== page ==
Governor Gavin Newsom this week released guidelines under which a limited number of “lower-risk” industries can prepare to reopen.
Emphasizing that data shows that Californians’ adherence to stay-at-home orders since the middle of March has stabilized the number of COVID-19 hospitalizations and patients in intensive care units, the Governor said the state can start moving to the next stage of gradually reopening.
Last week, following up on his April 14 announcement of six key indicators for deciding when to modify the stay-at-home order, the Governor outlined four “Resilience Roadmap Stages” for the process of reopening the economy.
At his daily COVID-19 briefings, Governor Newsom reiterates the points on this slide in one way or another.
Four Resilience Stages
As identified in the presentation by State Public Health Officer Dr. Sonia Angell on April 28, the four stages are:
• Stage 1: Safety and Preparedness. Making sure the state is prepared to care for the sick within hospitals, has sufficient testing capacity, contact tracing capability, adequate inventory of personal protective equipment, is making essential workplaces as safe as possible, and has prepared sector-by-sector safety guidelines for an expanded workforce.
The report card released May 4 summarized the state’s progress in these areas.
• Stage 2: Lower-Risk Workplaces. Gradually opening some workplaces—such as some retail, manufacturing and logistics businesses—with modifications to lower the risk of COVID-19 transmission.
• Stage 3 Higher-Risk Workplaces. The higher-risk environments identified included gatherings at personal care places (hair/nail salons and gyms); entertainment venues (movie theaters, sports without live audiences); and in-person religious services (churches, weddings).
• Stage 4: End of Stay-at-Home Order. Marked by reopening of highest-risk workplaces “with all indicators satisfied once therapeutics have been developed” and including concerts, convention centers and live audience sports.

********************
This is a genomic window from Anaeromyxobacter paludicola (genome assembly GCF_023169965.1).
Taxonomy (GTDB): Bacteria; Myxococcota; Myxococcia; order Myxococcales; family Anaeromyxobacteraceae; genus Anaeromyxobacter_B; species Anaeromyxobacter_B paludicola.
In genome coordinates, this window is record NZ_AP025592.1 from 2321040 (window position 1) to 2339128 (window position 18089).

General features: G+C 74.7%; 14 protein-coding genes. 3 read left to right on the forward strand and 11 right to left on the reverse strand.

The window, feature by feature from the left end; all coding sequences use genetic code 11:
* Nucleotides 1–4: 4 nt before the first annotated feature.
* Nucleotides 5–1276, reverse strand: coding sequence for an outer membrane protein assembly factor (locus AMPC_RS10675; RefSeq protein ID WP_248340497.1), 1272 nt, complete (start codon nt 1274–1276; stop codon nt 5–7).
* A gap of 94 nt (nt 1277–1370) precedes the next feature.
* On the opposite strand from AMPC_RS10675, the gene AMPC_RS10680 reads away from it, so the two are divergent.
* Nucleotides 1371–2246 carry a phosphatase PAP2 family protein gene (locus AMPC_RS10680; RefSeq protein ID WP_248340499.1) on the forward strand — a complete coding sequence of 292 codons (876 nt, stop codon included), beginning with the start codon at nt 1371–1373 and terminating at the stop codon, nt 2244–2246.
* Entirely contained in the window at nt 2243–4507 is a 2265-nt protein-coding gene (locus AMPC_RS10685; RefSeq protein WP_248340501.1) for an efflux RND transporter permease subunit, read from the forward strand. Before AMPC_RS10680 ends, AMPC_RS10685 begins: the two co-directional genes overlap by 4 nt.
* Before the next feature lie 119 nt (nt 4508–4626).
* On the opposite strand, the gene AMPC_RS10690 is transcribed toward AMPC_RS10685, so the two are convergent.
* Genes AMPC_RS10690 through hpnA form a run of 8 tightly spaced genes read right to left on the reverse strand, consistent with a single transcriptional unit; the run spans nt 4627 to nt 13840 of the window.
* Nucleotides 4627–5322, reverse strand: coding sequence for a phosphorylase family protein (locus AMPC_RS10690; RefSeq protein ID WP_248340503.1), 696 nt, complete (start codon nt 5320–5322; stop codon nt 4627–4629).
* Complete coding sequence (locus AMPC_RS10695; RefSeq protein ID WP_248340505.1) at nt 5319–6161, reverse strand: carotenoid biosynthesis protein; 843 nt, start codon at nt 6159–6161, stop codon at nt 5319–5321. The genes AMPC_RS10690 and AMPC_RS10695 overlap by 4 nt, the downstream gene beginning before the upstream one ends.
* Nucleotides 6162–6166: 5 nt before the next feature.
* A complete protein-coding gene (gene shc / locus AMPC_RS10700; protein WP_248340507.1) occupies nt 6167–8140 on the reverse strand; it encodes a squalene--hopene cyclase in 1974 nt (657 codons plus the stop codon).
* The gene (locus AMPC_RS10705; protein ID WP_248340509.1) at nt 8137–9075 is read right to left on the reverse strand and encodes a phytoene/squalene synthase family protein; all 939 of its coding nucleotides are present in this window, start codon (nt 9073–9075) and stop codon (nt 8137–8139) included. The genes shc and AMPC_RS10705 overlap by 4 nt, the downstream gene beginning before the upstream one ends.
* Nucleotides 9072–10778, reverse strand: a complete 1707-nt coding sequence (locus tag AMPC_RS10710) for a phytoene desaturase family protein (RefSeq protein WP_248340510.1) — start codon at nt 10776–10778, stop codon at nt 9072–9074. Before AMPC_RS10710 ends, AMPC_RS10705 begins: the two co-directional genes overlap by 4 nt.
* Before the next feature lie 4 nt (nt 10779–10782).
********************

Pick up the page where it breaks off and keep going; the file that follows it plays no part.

The Governor on Thursday released guidelines for reopening lower-risk workplaces, advising retailers to increase pick up and delivery, encourage physical distancing and install hands-free devices; manufacturers to close breakrooms, create outdoor break areas and physically distanced seating; and warehouse delivery services to carry sanitation materials during deliveries and use personal protective equipment for each stop.
Reopening later in the current stage will be offices that haven’t been able to telework, seated dining at restaurants, shopping malls, and outdoor museums.
At each stage of the reopening, the businesses and industries involved are being asked to make sure they meet the safety and preparedness milestones outlined in Stage 1.
Counties that want to go further than the state orders will be asked to self-certify that they are meeting the safety and preparedness guidance in Stage 1. Further guidance for regional variations will be provided on Tuesday, May 12.
The state’s one-stop website at covid19.ca.gov includes links to the latest data on total cases in California, total deaths and number of persons tested, as well as hospital data, county maps and cases by county. Just added this week is a section allowing visitors to search for a testing site by zip code. The resilience guidelines are available at covid19.ca.gov/roadmap/.
The California Chamber of Commerce webpage at www.calchamber.com/coronavirus includes links to COVID-19-related federal, state and local resources, plus CalChamber podcasts and other guidance.